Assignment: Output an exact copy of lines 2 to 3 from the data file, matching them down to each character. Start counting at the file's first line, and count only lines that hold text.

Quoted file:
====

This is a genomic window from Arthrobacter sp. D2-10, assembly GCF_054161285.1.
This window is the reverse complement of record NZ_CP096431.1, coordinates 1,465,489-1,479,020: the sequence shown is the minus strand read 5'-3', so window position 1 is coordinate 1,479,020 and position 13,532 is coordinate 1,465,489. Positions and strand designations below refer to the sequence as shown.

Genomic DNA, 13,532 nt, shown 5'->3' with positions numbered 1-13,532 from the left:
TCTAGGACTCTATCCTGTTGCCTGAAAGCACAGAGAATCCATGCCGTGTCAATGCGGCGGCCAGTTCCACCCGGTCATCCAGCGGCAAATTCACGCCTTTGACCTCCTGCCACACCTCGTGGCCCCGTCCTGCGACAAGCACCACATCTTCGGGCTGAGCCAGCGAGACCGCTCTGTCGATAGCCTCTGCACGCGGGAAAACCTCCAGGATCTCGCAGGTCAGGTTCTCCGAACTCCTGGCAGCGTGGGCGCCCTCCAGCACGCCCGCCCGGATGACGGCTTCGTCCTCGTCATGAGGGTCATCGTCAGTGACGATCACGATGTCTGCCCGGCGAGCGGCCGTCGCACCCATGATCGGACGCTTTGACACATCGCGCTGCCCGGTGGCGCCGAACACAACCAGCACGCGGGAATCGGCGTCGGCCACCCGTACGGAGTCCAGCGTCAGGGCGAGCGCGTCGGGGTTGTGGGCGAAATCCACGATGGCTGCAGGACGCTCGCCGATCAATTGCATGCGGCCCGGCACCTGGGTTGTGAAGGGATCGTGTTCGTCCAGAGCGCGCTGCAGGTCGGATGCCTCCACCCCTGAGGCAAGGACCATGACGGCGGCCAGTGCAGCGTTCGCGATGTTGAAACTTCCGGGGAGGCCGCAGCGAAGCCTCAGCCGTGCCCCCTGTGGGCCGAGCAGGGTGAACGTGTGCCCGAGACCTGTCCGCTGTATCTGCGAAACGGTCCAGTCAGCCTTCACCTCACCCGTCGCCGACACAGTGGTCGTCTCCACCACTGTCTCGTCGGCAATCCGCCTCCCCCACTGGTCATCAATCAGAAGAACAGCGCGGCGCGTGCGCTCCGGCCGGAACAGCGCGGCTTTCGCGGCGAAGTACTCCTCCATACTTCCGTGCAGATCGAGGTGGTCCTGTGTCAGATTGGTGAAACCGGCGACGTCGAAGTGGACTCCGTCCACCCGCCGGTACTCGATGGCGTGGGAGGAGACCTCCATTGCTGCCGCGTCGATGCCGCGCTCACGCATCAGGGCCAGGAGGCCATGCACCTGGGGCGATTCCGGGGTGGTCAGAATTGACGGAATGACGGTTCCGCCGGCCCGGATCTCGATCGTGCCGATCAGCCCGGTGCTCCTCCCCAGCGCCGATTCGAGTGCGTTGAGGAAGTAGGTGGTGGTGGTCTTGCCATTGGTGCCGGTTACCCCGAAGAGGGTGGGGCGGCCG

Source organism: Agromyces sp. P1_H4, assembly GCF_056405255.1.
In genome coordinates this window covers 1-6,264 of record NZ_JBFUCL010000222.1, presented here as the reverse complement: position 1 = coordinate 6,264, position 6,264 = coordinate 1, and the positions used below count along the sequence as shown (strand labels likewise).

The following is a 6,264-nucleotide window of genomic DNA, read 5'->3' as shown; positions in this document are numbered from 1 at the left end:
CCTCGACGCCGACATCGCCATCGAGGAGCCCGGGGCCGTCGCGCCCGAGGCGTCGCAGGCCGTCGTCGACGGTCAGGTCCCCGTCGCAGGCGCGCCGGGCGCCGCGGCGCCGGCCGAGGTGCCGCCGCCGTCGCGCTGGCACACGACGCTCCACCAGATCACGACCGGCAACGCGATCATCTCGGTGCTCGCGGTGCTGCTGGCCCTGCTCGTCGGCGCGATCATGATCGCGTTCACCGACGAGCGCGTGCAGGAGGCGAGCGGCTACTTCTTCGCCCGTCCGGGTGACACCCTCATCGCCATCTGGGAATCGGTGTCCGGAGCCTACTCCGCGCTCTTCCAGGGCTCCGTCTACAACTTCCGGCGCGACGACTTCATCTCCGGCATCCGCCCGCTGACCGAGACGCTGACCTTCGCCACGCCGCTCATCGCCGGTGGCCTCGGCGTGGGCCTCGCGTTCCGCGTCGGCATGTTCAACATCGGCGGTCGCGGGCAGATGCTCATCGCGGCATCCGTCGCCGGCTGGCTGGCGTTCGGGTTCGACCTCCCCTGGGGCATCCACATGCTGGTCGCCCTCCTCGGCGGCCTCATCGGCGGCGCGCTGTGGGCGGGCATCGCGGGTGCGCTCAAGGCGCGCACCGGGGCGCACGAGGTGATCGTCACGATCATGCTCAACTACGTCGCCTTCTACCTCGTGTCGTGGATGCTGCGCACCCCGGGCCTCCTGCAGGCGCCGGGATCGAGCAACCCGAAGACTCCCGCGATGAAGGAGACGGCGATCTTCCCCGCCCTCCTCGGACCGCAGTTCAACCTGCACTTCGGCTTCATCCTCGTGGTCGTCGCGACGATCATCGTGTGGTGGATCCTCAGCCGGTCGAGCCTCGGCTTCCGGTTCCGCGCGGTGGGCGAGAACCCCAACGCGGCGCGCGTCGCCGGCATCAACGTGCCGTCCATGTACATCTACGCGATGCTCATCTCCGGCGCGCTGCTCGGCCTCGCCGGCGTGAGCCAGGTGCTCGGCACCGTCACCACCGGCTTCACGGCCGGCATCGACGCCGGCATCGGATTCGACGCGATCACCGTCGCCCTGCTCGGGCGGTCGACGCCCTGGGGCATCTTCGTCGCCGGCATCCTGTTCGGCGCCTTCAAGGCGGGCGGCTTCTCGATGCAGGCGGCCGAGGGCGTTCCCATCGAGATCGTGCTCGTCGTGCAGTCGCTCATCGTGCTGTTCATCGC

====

This window is the reverse complement of record NZ_CP096431.1, coordinates 1,465,489-1,479,020: the sequence shown is the minus strand read 5'-3', so window position 1 is coordinate 1,479,020 and position 13,532 is coordinate 1,465,489. Positions and strand designations below refer to the sequence as shown.

Genomic DNA, 13,532 nt, shown 5'->3' with positions numbered 1-13,532 from the left: